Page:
New Internationalist

The Vegetarian Myth

May 2010
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Lierre Keith has written a passionately argued, highly personal, and deeply informative book about the destructive and unsustainable nature of modern day agriculture – but disguised it as an argument against vegetarianism. Based on her experience of 20 years as a malnourished vegetarian/vegan, she tidily lays out her critique by considering three categories of vegetarian: moral vegetarians, who she accuses of arbitrarily drawing lines between species that are allowed to be eaten and those that are not; political vegetarians, who argue that a 10-acre farm can feed 60 people growing soybeans but only two producing cattle (she disagrees by referring to the productivity of ‘polyculture farming’); and nutritional vegetarians who consider it healthier to stay away from animal fats (she outlines the dangers of polyunsaturated fats and the risks of mineral deficiencies). While the book offers plenty of interesting facts to counter a number of vegetarian assumptions, the overriding premise is that since agricultural systems depend on fertilizers (fossil fuel or animal derived), a vegetarian diet is invariably connected to the destruction of landscapes and depletion of resources. Yet she fails to point out that a number of farms have been actively experimenting with animal-free organic productive systems for decades. She does, however, offer some final words of advice, perhaps to assuage critics that she hasn’t been hired by an anti-environmentalist lobby group: 1 Refrain from having children; 2 Stop driving a car;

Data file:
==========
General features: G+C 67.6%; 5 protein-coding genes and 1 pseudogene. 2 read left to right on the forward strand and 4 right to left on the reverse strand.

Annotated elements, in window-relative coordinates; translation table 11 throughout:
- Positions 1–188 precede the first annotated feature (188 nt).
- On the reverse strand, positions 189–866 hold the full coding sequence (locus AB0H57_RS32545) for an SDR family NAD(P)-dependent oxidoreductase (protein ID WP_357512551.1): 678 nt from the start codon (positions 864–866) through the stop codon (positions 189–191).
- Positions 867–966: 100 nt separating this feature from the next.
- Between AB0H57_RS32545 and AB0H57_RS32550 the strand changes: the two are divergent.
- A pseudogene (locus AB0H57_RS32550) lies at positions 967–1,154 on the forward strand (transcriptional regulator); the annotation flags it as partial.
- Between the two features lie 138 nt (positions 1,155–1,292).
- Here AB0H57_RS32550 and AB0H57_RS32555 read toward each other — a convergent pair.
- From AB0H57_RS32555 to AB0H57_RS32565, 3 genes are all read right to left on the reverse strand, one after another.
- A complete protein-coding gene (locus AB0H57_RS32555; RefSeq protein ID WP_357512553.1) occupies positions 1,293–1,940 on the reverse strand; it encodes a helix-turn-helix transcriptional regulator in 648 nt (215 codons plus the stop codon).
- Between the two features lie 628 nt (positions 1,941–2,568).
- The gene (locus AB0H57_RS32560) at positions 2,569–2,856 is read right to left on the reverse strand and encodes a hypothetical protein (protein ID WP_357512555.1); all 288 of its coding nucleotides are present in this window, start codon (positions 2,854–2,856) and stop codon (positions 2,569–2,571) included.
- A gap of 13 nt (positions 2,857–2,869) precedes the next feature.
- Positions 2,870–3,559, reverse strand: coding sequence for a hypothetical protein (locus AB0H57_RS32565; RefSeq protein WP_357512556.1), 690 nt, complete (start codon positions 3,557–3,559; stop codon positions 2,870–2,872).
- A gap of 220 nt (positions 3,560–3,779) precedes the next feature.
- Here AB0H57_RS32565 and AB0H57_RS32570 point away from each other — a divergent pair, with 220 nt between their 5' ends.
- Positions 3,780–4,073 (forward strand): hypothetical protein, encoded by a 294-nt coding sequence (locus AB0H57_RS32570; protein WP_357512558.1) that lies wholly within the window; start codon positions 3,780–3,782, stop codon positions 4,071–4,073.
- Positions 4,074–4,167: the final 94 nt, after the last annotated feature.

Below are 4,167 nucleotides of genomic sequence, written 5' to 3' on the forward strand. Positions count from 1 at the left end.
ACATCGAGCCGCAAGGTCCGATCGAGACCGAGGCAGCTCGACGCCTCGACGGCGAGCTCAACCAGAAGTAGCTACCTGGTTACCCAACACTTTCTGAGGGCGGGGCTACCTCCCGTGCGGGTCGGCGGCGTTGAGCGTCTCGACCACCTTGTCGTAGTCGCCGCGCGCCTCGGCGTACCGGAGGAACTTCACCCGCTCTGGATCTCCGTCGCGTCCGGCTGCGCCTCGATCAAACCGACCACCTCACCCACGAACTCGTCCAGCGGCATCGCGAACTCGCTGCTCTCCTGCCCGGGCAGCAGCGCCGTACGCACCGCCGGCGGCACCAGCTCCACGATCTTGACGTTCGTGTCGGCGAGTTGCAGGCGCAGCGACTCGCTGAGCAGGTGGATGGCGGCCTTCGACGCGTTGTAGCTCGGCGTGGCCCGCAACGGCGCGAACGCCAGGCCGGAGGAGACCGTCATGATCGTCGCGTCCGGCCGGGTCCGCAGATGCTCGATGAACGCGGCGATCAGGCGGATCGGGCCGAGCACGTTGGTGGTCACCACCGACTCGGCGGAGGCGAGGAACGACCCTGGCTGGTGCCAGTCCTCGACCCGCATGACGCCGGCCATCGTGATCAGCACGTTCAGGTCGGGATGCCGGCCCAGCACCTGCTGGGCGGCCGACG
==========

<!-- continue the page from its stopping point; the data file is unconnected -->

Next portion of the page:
3 Grow your own food.


This column was published in the May 2010 issue of New Internationalist. To read more, buy this issue or subscribe.

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